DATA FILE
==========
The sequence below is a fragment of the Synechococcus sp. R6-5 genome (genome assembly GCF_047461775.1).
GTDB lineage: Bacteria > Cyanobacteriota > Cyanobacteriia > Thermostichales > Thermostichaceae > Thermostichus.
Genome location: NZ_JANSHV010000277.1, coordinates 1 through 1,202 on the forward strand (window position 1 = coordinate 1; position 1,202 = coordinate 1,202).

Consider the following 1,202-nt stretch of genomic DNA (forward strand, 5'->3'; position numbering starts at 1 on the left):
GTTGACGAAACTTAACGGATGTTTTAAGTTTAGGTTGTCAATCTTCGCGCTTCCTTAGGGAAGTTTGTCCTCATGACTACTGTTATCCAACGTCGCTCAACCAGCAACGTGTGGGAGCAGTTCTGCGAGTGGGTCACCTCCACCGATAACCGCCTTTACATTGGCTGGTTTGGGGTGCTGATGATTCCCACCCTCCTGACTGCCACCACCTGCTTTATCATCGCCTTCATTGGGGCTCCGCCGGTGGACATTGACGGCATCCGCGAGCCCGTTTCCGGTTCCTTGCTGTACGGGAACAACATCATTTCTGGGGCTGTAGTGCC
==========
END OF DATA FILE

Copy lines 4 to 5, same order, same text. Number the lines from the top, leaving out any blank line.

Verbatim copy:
Consider the following 1,202-nt stretch of genomic DNA (forward strand, 5'->3'; position numbering starts at 1 on the left):
GTTGACGAAACTTAACGGATGTTTTAAGTTTAGGTTGTCAATCTTCGCGCTTCCTTAGGGAAGTTTGTCCTCATGACTACTGTTATCCAACGTCGCTCAACCAGCAACGTGTGGGAGCAGTTCTGCGAGTGGGTCACCTCCACCGATAACCGCCTTTACATTGGCTGGTTTGGGGTGCTGATGATTCCCACCCTCCTGACTGCCACCACCTGCTTTATCATCGCCTTCATTGGGGCTCCGCCGGTGGACATTGACGGCATCCGCGAGCCCGTTTCCGGTTCCTTGCTGTACGGGAACAACATCATTTCTGGGGCTGTAGTGCC